Vanessa Bryant Revealed How She Found Out That Kobe & Gianna Died

“All these notifications started popping up on my phone, saying RIP Kobe. RIP Kobe. RIP Kobe.”

CULVER CITY, CA - NOVEMBER 10:  Vanessa Laine Bryant (L) and Kobe Bryant attend the 2018 Baby2Baby G...
Tommaso Boddi/Getty Images Entertainment/Getty Images

It’s been almost two years since Kobe Bryant and his daughter Gianna died in a helicopter accident, and the basketball star’s wife just revealed more details about that fateful day. Vanessa Bryant, who is currently embroiled in a legal battle with the county of Los Angeles after sheriff’s deputies shared photos from the crash site, recently participated in a Zoom deposition where she revealed that an assistant notified her of the accident.

“She told me that there was an accident and that there were five survivors,” Vanessa said in her testimony, per the LA Times. “And I asked her if Gianna and Kobe were okay. And she said she wasn’t sure. She didn’t know.” The crash took place outside of Calabasas, Calif., on Jan. 26, 2020, and killed the Lakers player, his 13-year-old daughter, and seven others.

“I was trying to call my husband back,” Vanessa continued, adding that at the same time she was notified of the accident, TMZ published an article announcing Kobe’s death. Simultaneously, her phone lit up with multiple notifications saying the same thing. “All these notifications started popping up on my phone, saying RIP Kobe. RIP Kobe. RIP Kobe,” she recalled.

The 39-year-old, who had four daughters with the athlete, remembered picking up her eldest daughter Natalia from an exam prep class and reassuring her that Kobe and Gianna were among the survivors. “I told her that Daddy and Gigi were in an accident. Not to worry. I’m sure they’re fine because there’s five survivors,” she said, adding that she “knew that they would be helping people.”

When police asked Vanessa to go to the police station closest to the crash site, which was an hour and a half away in Malibu, she and Natalia hitched a ride with the Lakers general manager Rob Pelinka. However, when she arrived, no one would tell her anything. “I kept asking if my husband and daughter were OK,” she said. “No one would answer me.”

Eventually, Los Angeles County Sheriff Alex Villanueva delivered the news, and when Vanessa was asked if there was anything they could do for her, she had only one request. “If you can’t bring my husband and baby back, please make sure no one takes photographs of them. Please secure the area,” she said. According to Vanessa, the sheriff reassured her that the area was completely secure.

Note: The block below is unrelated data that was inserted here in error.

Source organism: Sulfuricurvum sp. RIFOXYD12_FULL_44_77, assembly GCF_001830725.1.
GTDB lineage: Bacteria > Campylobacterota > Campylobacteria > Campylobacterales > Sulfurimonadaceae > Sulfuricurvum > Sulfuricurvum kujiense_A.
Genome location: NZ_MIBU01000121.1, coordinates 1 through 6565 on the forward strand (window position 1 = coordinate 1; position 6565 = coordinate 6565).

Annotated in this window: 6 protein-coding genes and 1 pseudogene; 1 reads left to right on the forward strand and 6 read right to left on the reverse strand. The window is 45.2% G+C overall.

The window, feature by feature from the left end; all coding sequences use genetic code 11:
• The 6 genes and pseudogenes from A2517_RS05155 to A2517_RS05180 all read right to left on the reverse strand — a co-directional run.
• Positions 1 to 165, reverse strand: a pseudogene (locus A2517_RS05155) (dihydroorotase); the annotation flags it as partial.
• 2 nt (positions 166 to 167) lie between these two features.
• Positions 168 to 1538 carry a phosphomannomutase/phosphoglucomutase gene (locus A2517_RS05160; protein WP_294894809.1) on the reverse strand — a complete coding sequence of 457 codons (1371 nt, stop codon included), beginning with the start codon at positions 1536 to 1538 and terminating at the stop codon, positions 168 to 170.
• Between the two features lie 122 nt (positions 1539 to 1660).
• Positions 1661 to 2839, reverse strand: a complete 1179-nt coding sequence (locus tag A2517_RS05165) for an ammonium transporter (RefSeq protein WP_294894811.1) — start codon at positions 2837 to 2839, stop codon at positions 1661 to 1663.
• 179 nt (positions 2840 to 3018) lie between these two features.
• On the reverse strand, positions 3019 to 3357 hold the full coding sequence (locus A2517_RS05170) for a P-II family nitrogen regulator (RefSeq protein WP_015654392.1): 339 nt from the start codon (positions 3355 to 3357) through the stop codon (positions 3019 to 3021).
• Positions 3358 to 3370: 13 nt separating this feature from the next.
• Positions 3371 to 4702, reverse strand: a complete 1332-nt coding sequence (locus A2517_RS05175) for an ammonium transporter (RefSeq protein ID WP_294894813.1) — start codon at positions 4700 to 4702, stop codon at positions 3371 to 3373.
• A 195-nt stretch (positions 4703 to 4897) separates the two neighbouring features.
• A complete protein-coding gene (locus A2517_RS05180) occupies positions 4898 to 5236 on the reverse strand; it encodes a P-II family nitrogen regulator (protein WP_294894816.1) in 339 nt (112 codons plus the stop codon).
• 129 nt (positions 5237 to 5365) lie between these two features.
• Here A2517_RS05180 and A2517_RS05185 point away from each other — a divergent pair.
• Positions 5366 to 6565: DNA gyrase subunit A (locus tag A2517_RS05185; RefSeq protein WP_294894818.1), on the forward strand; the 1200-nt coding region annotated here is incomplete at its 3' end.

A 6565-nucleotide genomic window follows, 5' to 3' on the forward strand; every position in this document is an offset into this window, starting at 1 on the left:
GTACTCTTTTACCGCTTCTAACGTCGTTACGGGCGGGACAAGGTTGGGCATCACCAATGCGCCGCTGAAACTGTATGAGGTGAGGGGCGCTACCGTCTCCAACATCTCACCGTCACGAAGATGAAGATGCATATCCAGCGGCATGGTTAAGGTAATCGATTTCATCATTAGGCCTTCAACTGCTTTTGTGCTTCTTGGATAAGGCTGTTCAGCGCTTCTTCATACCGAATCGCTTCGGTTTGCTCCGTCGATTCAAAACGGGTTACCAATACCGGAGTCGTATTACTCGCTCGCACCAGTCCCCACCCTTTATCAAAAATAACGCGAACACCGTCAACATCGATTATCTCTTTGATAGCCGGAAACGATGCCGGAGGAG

Elsewhere in the testimony, Vanessa explained that she doesn’t want her family to live with the fear of the photos being leaked online. “I do not want my little girls or I to ever have to see their remains in that matter,” she said. “Nor do I think it’s right that the photographs were taken in the first place because it’s already tough enough that I have to experience this heartache and this loss.”

To this day, Vanessa hasn’t seen the images herself, but she did have to recover the items that Kobe and Gianna were wearing to make sure that other people wouldn’t be able to photograph them. “[Kobe and Gianna] suffered a lot,” she continued. “And if their clothes represent the condition of their bodies, I cannot imagine how someone could be callous and have no regard for them or our friends, and just share the images as if they were animals on a street.”

This isn’t the first time that Vanessa has opened up about her loss. In a People interview from March 2021, she called her pain “unimaginable.” “I can’t say that I’m strong every day,” she said. “I can’t say that there aren’t days when I feel like I can't survive to the next.” However, since Kobe and Gianna died, she has taken on several projects in their honor. In addition to relaunching Kobe’s Mamba and Mamacita Sports Foundation, Vanessa took over the basketball star’s Granity Studios production company to finish the projects he started.

In addition to taking on these projects, Vanessa told People that it’s her daughters who keep her going after so much heartbreak. “Lying in bed crying isn’t going to change the fact that my family will never be the same again,” she said. “But getting out of bed and pushing forward is going to make the day better for my girls and for me. So that’s what I do.”